Alright, folks, this is my attempt at a semi-regular weekly post to let you know what I reading this week, and perhaps, to encourage some of you to read along with me.
I’ll provide a short lists of the articles and books that I am reading/analyzing from week to week to showcase what projects I’m working on as well as to point some good scholarship too.
This week’s list includes:
1. Finding Presence in Mormon History:An Interview with Susanna Morrill, Richard Lyman Bushman, and Robert Orsi, Dialogue, 44:2, Summer 2011. (Thanks to Christopher Jones of both Juvenile Instructor and Religion in American History for this link.)
Here’s a snippet:
Robert: Again here’s an example where the language fails us. What is happening at these meetings in 1836 where there is an abundance of visions that are shared by lots of people, and people are speaking in tongues and seeing the heavens open? Modern historiography just stops at this point; it cannot deal with such experiences historically or phenomenologically. And as you say early on in the book, it appears that the only two options in modern historiography are either debunking such moments, claiming that the person at the center of it all is a charlatan and everyone else are dupes, or else translating the events into the language of the social: that it’s a matter of poverty, of people being on the margins of society, etcetera. But that leaves the central experiences unexamined and thus absent from history.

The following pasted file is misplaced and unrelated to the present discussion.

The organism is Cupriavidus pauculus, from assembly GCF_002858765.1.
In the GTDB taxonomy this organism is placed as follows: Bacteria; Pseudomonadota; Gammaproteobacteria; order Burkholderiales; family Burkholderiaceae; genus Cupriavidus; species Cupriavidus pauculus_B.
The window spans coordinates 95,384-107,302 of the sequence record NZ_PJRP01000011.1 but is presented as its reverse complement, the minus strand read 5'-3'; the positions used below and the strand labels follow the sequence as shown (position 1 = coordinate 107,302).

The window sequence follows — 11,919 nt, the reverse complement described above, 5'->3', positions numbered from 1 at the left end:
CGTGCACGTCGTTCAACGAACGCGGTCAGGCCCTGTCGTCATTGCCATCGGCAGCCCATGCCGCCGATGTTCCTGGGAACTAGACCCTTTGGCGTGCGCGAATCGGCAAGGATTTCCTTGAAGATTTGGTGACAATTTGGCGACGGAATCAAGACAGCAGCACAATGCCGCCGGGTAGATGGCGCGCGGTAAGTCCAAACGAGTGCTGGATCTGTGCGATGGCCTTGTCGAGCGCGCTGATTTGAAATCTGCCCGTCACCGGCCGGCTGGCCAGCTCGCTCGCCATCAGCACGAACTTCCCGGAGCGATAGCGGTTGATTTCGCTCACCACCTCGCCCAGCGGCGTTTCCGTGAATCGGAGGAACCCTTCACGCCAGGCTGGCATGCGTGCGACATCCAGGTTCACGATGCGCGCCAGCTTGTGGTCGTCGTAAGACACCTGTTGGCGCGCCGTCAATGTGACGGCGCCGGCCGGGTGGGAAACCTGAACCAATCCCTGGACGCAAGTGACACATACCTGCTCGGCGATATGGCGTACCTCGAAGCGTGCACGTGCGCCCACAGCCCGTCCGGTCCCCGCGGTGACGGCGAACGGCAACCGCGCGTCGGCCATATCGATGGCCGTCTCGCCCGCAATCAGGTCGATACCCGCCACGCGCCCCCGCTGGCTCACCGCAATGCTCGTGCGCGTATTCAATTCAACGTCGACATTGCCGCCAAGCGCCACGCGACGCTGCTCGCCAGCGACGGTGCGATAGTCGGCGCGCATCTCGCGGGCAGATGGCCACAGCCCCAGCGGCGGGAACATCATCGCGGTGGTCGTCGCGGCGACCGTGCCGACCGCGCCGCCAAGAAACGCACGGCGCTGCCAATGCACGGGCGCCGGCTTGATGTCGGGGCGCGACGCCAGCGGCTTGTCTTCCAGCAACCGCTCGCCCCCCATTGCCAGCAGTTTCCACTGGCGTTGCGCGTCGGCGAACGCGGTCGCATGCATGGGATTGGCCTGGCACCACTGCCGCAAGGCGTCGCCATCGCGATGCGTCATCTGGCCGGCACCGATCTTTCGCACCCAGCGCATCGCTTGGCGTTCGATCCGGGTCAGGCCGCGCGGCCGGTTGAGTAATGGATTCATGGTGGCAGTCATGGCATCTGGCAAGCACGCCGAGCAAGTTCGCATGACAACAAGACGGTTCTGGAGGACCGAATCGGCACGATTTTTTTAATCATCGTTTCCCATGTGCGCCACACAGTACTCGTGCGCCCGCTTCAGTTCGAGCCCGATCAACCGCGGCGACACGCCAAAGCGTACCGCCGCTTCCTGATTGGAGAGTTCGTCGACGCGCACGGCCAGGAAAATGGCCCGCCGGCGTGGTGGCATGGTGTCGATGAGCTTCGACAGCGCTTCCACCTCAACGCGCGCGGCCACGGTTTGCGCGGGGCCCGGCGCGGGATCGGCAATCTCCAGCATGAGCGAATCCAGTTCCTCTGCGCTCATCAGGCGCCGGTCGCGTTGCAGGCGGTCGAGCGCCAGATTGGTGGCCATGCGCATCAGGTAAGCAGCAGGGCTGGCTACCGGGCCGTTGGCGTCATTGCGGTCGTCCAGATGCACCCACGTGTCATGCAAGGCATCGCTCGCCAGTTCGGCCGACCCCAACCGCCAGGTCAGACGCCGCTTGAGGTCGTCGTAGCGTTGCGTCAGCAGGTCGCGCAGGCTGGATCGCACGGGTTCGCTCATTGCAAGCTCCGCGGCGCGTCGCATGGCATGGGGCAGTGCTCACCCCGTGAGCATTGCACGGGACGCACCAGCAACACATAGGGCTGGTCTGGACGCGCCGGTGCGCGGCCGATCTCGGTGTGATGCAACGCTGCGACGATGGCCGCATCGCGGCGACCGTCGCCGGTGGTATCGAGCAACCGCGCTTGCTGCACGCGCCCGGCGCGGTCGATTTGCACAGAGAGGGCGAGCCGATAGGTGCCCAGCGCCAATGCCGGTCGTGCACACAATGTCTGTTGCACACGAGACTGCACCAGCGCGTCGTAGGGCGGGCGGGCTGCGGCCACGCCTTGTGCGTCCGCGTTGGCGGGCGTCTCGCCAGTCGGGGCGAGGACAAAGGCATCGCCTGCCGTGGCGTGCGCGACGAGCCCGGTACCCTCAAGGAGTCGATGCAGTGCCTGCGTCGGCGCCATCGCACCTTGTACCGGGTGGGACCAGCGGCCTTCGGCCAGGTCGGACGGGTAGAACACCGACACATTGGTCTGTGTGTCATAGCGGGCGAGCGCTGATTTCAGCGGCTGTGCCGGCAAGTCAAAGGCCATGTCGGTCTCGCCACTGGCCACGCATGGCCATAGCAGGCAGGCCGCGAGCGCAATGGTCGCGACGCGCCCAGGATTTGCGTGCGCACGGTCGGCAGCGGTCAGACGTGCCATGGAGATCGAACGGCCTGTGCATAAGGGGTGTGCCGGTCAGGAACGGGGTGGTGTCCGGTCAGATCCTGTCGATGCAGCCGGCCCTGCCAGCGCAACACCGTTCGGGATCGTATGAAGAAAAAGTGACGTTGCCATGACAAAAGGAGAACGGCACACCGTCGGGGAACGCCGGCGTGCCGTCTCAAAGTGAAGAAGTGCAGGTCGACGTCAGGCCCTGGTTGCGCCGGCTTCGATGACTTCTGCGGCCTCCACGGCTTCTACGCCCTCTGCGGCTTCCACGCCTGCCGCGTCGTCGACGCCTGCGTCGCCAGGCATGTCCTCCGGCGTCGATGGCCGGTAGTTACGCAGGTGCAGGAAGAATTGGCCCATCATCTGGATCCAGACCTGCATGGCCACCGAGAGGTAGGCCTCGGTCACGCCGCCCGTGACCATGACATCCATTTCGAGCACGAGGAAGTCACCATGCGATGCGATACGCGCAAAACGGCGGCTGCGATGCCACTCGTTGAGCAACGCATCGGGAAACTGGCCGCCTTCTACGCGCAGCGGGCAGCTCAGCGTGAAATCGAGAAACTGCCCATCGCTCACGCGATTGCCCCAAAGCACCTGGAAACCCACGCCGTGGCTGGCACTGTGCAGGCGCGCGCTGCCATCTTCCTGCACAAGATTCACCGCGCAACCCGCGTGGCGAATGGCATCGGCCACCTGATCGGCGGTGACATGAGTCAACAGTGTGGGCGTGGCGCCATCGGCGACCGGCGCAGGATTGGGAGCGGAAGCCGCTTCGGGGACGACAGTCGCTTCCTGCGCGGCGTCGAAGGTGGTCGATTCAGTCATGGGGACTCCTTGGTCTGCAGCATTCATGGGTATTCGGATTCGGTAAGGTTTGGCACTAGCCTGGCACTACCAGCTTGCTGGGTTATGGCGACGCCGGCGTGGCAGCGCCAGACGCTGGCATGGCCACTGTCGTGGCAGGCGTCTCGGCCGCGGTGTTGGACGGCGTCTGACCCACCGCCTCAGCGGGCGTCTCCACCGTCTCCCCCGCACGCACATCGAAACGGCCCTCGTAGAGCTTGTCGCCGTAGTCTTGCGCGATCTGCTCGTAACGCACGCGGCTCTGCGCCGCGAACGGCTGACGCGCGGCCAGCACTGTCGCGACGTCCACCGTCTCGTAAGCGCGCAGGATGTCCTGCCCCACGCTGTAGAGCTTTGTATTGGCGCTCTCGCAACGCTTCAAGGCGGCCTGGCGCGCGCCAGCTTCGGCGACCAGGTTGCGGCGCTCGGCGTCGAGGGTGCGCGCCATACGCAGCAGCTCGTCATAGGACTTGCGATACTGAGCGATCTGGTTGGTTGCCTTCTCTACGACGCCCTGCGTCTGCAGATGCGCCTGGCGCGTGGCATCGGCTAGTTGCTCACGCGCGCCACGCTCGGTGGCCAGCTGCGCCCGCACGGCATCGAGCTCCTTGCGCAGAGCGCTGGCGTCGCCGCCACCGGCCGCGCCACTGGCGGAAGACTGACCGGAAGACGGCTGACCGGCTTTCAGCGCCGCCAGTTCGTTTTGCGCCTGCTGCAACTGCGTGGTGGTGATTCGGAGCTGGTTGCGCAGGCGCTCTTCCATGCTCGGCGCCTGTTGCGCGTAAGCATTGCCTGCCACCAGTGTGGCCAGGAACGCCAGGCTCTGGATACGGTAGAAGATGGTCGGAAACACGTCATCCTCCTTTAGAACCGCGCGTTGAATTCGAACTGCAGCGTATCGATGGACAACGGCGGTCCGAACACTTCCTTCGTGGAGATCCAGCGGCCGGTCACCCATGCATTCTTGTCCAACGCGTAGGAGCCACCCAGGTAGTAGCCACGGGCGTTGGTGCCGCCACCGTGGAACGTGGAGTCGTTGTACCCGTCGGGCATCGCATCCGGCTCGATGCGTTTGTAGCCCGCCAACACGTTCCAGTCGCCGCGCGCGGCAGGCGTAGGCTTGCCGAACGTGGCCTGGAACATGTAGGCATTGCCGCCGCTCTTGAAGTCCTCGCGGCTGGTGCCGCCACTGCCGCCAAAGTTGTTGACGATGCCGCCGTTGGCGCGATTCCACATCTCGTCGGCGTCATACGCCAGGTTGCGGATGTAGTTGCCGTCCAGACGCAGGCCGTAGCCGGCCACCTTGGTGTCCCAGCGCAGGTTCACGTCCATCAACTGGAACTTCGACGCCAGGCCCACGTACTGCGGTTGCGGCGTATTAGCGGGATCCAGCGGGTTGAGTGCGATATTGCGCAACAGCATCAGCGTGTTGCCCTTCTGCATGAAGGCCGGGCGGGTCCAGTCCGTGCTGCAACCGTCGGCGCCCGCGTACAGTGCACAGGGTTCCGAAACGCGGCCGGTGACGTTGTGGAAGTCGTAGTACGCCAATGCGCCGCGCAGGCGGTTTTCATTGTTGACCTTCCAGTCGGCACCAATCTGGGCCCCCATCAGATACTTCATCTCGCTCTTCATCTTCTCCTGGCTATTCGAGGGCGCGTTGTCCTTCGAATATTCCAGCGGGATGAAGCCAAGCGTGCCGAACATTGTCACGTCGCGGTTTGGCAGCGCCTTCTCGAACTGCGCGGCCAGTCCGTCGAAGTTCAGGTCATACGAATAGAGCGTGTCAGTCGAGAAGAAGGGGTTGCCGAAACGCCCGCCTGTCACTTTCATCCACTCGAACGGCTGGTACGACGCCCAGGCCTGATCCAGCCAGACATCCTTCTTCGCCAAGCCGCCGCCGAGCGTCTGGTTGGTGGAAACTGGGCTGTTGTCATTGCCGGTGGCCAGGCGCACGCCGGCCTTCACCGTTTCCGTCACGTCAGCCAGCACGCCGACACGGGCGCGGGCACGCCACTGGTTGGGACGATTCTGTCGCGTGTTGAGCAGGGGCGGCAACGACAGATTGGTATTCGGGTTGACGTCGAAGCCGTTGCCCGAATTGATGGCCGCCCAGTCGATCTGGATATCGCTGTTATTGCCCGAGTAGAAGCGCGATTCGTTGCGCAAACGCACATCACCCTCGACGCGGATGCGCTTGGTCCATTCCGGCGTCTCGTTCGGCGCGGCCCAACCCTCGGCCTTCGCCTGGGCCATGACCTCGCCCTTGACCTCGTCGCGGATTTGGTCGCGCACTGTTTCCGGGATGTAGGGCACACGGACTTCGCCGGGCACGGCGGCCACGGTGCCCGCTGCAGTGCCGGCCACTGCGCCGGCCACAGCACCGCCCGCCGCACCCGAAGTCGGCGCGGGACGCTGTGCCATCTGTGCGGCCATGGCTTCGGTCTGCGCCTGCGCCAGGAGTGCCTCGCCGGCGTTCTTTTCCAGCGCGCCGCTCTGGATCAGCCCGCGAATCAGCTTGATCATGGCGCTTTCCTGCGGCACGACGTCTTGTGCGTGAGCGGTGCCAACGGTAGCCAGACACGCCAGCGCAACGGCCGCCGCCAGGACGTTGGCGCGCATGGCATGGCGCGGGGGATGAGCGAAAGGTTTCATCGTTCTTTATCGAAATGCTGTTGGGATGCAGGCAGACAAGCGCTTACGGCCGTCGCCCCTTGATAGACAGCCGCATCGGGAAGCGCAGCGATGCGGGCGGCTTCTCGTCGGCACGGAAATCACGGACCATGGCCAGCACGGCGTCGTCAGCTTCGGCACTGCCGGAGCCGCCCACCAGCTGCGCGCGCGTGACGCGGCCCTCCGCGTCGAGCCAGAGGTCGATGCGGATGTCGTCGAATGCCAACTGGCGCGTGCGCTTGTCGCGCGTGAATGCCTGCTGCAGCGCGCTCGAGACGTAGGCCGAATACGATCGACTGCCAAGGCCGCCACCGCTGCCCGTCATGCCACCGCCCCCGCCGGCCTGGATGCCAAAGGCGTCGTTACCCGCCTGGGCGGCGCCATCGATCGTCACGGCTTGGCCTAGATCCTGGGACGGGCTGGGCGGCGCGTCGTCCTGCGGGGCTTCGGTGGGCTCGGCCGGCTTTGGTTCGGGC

Richard: I agree with you entirely. You don’t have to dismiss all those other things; but if you were to talk about them to the people themselves, they might nod but would think we missed the point. One trouble is we get caught up in our readers’ struggles. If we had absolutely neutral readers, we might be able to do it. You suggest at the end that, to write understanding history, the historians must have a certain sensibility, but so do readers. They have to be willing to go with the flow, and that’s sometimes hard for them to do.